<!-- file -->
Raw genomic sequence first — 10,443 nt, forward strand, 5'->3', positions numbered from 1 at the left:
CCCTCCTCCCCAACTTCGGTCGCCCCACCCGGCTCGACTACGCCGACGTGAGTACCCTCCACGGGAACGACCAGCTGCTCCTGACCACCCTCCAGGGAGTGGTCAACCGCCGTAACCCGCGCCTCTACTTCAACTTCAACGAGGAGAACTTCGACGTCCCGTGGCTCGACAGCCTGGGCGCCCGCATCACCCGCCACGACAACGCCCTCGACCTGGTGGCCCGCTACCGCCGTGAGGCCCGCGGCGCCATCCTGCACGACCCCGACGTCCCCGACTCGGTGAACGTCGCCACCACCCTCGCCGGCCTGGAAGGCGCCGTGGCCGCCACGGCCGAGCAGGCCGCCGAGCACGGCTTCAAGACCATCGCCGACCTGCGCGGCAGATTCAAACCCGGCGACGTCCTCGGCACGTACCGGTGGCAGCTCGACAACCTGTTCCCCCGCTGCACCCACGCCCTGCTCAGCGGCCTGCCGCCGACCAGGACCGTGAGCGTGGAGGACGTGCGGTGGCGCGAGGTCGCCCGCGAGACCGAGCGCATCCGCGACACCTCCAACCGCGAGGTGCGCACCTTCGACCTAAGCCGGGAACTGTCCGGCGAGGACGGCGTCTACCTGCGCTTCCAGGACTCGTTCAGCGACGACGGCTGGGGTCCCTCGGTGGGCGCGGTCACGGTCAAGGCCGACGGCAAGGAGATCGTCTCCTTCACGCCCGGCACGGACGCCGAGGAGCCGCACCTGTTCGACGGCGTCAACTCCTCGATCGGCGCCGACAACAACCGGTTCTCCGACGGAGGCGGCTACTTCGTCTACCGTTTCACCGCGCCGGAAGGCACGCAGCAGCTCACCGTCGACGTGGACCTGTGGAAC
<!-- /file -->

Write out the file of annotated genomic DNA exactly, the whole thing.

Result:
Raw genomic sequence first — 10,443 nt, forward strand, 5'->3', positions numbered from 1 at the left:
CCCTCCTCCCCAACTTCGGTCGCCCCACCCGGCTCGACTACGCCGACGTGAGTACCCTCCACGGGAACGACCAGCTGCTCCTGACCACCCTCCAGGGAGTGGTCAACCGCCGTAACCCGCGCCTCTACTTCAACTTCAACGAGGAGAACTTCGACGTCCCGTGGCTCGACAGCCTGGGCGCCCGCATCACCCGCCACGACAACGCCCTCGACCTGGTGGCCCGCTACCGCCGTGAGGCCCGCGGCGCCATCCTGCACGACCCCGACGTCCCCGACTCGGTGAACGTCGCCACCACCCTCGCCGGCCTGGAAGGCGCCGTGGCCGCCACGGCCGAGCAGGCCGCCGAGCACGGCTTCAAGACCATCGCCGACCTGCGCGGCAGATTCAAACCCGGCGACGTCCTCGGCACGTACCGGTGGCAGCTCGACAACCTGTTCCCCCGCTGCACCCACGCCCTGCTCAGCGGCCTGCCGCCGACCAGGACCGTGAGCGTGGAGGACGTGCGGTGGCGCGAGGTCGCCCGCGAGACCGAGCGCATCCGCGACACCTCCAACCGCGAGGTGCGCACCTTCGACCTAAGCCGGGAACTGTCCGGCGAGGACGGCGTCTACCTGCGCTTCCAGGACTCGTTCAGCGACGACGGCTGGGGTCCCTCGGTGGGCGCGGTCACGGTCAAGGCCGACGGCAAGGAGATCGTCTCCTTCACGCCCGGCACGGACGCCGAGGAGCCGCACCTGTTCGACGGCGTCAACTCCTCGATCGGCGCCGACAACAACCGGTTCTCCGACGGAGGCGGCTACTTCGTCTACCGTTTCACCGCGCCGGAAGGCACGCAGCAGCTCACCGTCGACGTGGACCTGTGGAAC